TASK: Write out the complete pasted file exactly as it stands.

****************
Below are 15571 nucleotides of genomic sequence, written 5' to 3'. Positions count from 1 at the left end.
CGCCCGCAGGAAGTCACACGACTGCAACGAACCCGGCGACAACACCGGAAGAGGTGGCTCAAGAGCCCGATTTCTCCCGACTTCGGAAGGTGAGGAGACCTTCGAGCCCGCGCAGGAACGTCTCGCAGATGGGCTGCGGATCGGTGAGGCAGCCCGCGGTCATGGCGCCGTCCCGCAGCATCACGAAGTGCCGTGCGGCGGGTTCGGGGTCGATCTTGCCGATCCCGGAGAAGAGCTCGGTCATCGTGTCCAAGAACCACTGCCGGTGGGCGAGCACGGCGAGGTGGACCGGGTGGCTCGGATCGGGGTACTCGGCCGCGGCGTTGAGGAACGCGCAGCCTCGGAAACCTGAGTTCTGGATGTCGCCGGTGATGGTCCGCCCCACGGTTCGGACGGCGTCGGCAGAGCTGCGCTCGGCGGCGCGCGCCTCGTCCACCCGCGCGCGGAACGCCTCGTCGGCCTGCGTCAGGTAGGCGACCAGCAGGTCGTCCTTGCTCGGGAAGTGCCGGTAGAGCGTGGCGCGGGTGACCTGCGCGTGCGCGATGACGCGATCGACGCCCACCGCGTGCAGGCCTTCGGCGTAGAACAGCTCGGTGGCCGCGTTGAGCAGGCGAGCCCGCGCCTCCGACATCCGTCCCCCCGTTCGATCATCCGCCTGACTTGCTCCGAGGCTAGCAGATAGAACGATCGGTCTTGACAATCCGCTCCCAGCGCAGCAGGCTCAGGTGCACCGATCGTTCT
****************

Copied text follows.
Below are 15571 nucleotides of genomic sequence, written 5' to 3'. Positions count from 1 at the left end.
CGCCCGCAGGAAGTCACACGACTGCAACGAACCCGGCGACAACACCGGAAGAGGTGGCTCAAGAGCCCGATTTCTCCCGACTTCGGAAGGTGAGGAGACCTTCGAGCCCGCGCAGGAACGTCTCGCAGATGGGCTGCGGATCGGTGAGGCAGCCCGCGGTCATGGCGCCGTCCCGCAGCATCACGAAGTGCCGTGCGGCGGGTTCGGGGTCGATCTTGCCGATCCCGGAGAAGAGCTCGGTCATCGTGTCCAAGAACCACTGCCGGTGGGCGAGCACGGCGAGGTGGACCGGGTGGCTCGGATCGGGGTACTCGGCCGCGGCGTTGAGGAACGCGCAGCCTCGGAAACCTGAGTTCTGGATGTCGCCGGTGATGGTCCGCCCCACGGTTCGGACGGCGTCGGCAGAGCTGCGCTCGGCGGCGCGCGCCTCGTCCACCCGCGCGCGGAACGCCTCGTCGGCCTGCGTCAGGTAGGCGACCAGCAGGTCGTCCTTGCTCGGGAAGTGCCGGTAGAGCGTGGCGCGGGTGACCTGCGCGTGCGCGATGACGCGATCGACGCCCACCGCGTGCAGGCCTTCGGCGTAGAACAGCTCGGTGGCCGCGTTGAGCAGGCGAGCCCGCGCCTCCGACATCCGTCCCCCCGTTCGATCATCCGCCTGACTTGCTCCGAGGCTAGCAGATAGAACGATCGGTCTTGACAATCCGCTCCCAGCGCAGCAGGCTCAGGTGCACCGATCGTTCT